It’s for obvious reasons that we choose leather boots for hiking over other types of shoes. With them and gaiters on, you don’t have to worry about your feet getting wet, or getting injured while exploring the rocks.
But like many hikers, you probably have this habit too – getting home all tired and exhausted and throwing your hiking boots at the backyard until the next backcountry trip. And when you actually need them, they are all dirty, cracked and looking awful.
You want your leather hiking boots to be a store of memories, a good place to get started when telling your kids about your outdoor experiences when you were young and vibrant. Thus, you want them to last long and still look good, right? Then this guide on how to clean leather boots and care for them is all you need.
Maintaining Your Boots The Right Way
Leather boot care may seem demanding but it’s worth every second. The best care routine involves cleaning, conditioning, drying and storing the boots. You will need to invest in a few things to make the process successful:
- A soft cleaning brush
- Cleaning detergent; don’t use bleach.
- Leather Conditioner
- A sponge or old cloth
Step 1; Cleaning The Leather Boots
Before you even get started, you have to prepare an appropriate cleaning area if your boots are all messy and covered with mud or dust particles. If you are going to clean them in the house, you can lay a piece of cloth or newspapers on the surface of your carpet to avoid having an extra duty in the end. If you are working from outside, then there is no need for all that.
Whether your hands are sensitive or not, it is important to have a pair of gloves on before you even start doing anything. You can grab a pair from your first aid kit and remember to make a replacement.
Place your dirty boots on a flat surface, remove the shoelaces and put them aside. Dust the outside of the shoes using a soft brush. The essence of this is to remove the dust particles or any form of dirt that may have settled on the surface. This will make the penetration of water into the outer areas of the shoes easier enhancing maximum cleaning.
Soak a piece of cloth in water (which we assume already has the detergent of your choice) and then scrub the surface of the boots gently and thoroughly. Rinse the soap off with clean water. You may choose to use running water to ensure that the rinsing is perfect. Leave the boots to air dry for about 15 minutes.
Step 2; Conditioning Your Leather Boots
Apart from dirt, there is also something else that is threating your boots; drying and cracking!
It is normal for moisture to escape from the leather surface as soon as your leave them to dry. This leads cracking and, without doubt, looking ugly. The worst part is, once the cracks are already there and visible there is nothing you can do about them, your boots are now permanently damaged!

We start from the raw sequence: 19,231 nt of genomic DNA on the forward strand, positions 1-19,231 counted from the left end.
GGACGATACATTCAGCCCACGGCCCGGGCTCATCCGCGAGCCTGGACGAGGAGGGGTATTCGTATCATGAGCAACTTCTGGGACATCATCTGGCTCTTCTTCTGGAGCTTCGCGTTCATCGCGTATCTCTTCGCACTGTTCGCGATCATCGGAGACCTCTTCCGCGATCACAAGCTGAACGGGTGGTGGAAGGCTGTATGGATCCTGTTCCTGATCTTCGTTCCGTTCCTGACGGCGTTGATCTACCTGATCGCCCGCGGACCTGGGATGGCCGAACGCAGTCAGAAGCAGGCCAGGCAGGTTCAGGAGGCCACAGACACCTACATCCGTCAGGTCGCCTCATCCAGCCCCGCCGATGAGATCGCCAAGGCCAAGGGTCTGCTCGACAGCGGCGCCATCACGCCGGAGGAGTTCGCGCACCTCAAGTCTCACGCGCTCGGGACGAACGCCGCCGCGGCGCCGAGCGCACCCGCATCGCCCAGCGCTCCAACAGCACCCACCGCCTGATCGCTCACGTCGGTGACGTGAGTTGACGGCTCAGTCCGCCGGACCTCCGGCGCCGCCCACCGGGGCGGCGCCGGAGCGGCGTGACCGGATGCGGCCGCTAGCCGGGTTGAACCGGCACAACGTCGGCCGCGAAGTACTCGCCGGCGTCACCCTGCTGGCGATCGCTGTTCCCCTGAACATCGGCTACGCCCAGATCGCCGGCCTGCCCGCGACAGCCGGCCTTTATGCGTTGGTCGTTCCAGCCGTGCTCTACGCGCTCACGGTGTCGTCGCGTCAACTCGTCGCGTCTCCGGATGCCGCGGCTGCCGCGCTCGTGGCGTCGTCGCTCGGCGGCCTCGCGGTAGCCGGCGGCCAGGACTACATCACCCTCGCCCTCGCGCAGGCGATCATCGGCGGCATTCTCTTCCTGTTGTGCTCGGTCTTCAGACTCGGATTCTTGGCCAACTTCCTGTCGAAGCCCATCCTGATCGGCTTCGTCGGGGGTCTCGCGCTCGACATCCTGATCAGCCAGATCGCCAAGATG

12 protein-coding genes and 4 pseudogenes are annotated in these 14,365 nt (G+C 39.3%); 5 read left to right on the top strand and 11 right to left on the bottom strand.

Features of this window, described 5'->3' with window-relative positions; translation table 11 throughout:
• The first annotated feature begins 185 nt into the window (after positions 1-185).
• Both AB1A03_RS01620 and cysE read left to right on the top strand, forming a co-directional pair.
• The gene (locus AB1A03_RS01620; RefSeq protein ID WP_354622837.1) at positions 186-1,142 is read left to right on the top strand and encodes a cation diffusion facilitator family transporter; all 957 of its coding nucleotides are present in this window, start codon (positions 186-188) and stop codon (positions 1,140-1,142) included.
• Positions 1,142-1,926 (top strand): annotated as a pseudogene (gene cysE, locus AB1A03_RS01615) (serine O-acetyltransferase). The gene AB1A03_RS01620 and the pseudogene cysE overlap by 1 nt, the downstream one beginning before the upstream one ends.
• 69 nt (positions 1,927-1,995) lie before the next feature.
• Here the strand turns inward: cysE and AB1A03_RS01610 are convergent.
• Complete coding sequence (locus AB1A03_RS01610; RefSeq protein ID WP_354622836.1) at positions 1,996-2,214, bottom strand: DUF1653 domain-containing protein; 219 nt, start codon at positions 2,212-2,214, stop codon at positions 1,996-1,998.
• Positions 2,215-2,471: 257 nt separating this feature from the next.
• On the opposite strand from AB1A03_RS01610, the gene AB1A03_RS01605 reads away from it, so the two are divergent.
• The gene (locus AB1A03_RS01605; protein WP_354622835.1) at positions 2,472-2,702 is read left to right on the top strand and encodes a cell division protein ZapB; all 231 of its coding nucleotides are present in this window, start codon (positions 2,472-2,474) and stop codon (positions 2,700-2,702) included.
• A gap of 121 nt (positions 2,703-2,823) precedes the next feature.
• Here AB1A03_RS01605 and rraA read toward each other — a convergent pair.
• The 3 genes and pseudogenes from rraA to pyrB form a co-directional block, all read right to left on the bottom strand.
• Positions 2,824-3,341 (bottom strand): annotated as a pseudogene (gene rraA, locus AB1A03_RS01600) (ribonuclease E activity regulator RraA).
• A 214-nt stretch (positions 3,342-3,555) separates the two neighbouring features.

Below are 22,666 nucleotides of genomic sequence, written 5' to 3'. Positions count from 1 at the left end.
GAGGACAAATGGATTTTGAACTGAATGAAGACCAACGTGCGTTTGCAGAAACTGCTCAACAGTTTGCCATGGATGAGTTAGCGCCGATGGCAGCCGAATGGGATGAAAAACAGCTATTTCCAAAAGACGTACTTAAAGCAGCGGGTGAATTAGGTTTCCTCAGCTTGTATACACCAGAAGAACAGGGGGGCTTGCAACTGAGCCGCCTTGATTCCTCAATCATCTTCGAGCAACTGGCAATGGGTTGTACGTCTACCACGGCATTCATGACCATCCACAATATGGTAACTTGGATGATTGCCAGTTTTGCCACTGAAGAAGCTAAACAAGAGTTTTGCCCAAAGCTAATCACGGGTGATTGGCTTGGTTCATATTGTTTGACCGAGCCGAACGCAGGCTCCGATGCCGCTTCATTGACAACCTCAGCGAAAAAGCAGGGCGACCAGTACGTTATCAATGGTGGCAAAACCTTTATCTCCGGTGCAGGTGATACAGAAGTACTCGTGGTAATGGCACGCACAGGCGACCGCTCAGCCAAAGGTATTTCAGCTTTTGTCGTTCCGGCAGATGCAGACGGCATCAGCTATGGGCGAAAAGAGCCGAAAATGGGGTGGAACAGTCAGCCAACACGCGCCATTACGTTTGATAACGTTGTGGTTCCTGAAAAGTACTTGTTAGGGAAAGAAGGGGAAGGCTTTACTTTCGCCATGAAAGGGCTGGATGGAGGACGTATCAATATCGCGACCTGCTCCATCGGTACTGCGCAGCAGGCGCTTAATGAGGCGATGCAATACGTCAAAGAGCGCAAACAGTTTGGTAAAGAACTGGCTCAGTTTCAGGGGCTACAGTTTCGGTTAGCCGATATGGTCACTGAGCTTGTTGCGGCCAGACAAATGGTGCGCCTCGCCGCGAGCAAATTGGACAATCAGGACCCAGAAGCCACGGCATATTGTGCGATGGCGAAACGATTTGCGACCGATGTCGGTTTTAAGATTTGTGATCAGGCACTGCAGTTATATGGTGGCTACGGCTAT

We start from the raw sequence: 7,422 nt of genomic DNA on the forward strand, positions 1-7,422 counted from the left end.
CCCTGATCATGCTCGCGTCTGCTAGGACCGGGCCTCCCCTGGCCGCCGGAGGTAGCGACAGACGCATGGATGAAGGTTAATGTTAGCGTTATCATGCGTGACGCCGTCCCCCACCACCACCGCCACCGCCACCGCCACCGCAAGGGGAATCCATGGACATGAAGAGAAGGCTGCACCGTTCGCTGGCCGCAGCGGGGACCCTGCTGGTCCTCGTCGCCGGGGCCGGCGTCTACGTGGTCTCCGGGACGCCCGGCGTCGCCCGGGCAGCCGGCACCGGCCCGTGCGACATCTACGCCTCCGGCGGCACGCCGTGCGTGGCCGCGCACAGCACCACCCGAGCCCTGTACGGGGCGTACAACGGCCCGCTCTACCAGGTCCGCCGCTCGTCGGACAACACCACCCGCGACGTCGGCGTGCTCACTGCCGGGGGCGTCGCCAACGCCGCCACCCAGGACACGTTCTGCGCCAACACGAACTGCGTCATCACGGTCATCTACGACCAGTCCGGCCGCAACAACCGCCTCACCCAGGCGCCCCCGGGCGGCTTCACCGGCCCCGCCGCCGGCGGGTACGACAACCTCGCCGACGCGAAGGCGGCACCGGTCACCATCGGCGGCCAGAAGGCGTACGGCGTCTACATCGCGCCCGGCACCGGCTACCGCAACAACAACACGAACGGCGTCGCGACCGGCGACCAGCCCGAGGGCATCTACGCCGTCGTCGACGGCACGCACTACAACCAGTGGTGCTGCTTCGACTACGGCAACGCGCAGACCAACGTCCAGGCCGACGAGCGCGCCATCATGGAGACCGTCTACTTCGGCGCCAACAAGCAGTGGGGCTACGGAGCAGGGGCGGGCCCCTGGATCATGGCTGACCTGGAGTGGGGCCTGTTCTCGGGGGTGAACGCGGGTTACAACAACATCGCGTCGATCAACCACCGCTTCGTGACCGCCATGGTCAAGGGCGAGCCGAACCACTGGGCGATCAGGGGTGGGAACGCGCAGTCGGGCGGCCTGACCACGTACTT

So, the most important thing is prevention and the best thing to do is to apply some conditioner as soon as you are done with the cleaning.
Apply as instructed on the packaging of the product you are using in a circular motion and leave it for 10 minutes. Later, use a dry cloth to wipe off any excess product. This whole thing will keep your leather flexible and prevent water penetration that causes the cracking.
Step 3; Drying Your Leather Boots
Now that you know how to clean leather boots and condition them, it’s now time to dry them up and store away. You can stuff old newspapers in the boots for them to hasten the process. Ensure you change the newspapers often or as soon as they start getting dump.
You can as well leave them to dry at room temperature. Don’t be tempted to use any form of heat on them. The latter may force-dry the leather and cause the boots to crack and get damaged.
Step 4; Storing The Boots
Before putting your boots away, take a keen look at them to see if there are any repairs needed. If any, then this is probably a good time to give your cobbler a call. Don’t do the repairs yourself if you are not sure how to go about it.
You can ask your buddies if they know anyone who can do it perfectly. If you live close to a military base, it’s guaranteed that you will get someone who is experienced enough for the job.
Store your boots in a well-ventilated room that has low temperature. Do not leave them at the garage on inside the car.
Globo Surf Overview
How to clean leather boots is as easy as stated above. It doesn’t take much time and if it does, we are sure it’s better than having to go back to your retailer to get a new pair. We believe this is more expensive and having to break in your hiking boots again is even boring.
But the problem is, you can follow all the steps mentioned above but still get messed up by cheap products. Be warned! We don’t want you to lose your expensive leather boots to some cheap conditioner or cleaner.
Get your cleaning products right from the word go. You can ask your retailer on the best cleaner, conditioner and probably the best polish to use on your boots.
When it comes to cleaning, you can do it at least every time you use them; it’s important. But if you wear your boots daily you can consider cleaning and conditioning them at least one a month but wipe them daily. For polishing you can do it daily.
Making your boots a responsibility is one way of being assured of using the same pair over and over again until they become part of your past memories.
More Backpacking/Hiking Reviews:
- Hiking Pants
- Hiking Socks
- Shoe Glue
- Backpacking Sleeping Bag
- Ultralight Backpacking
- Backpacking Checklist
- Trail Mix Recipe
- Trekking VS Hiking
- Hiking The Appalachian Trail
- How to make your leather boots last forever, instractables.com